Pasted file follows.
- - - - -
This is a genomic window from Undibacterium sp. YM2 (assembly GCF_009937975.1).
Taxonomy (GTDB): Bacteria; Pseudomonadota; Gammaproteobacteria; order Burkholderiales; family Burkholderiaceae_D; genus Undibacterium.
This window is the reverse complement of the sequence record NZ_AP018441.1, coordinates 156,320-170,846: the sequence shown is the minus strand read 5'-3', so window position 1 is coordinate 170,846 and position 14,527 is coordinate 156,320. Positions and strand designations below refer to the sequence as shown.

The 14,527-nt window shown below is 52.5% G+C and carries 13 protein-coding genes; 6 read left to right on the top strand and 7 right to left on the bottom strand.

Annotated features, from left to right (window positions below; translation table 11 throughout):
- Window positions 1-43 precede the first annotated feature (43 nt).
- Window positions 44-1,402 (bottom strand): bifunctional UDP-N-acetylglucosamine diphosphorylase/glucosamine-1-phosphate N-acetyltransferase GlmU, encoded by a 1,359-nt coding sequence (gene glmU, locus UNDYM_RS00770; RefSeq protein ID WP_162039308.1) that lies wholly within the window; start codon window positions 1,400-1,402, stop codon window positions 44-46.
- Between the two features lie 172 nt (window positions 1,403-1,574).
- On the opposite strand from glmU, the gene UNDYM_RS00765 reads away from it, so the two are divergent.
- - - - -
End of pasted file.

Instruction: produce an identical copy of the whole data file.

This is a genomic window from Undibacterium sp. YM2 (assembly GCF_009937975.1).
Taxonomy (GTDB): Bacteria; Pseudomonadota; Gammaproteobacteria; order Burkholderiales; family Burkholderiaceae_D; genus Undibacterium.
This window is the reverse complement of the sequence record NZ_AP018441.1, coordinates 156,320-170,846: the sequence shown is the minus strand read 5'-3', so window position 1 is coordinate 170,846 and position 14,527 is coordinate 156,320. Positions and strand designations below refer to the sequence as shown.

The 14,527-nt window shown below is 52.5% G+C and carries 13 protein-coding genes; 6 read left to right on the top strand and 7 right to left on the bottom strand.

Annotated features, from left to right (window positions below; translation table 11 throughout):
- Window positions 1-43 precede the first annotated feature (43 nt).
- Window positions 44-1,402 (bottom strand): bifunctional UDP-N-acetylglucosamine diphosphorylase/glucosamine-1-phosphate N-acetyltransferase GlmU, encoded by a 1,359-nt coding sequence (gene glmU, locus UNDYM_RS00770; RefSeq protein ID WP_162039308.1) that lies wholly within the window; start codon window positions 1,400-1,402, stop codon window positions 44-46.
- Between the two features lie 172 nt (window positions 1,403-1,574).
- On the opposite strand from glmU, the gene UNDYM_RS00765 reads away from it, so the two are divergent.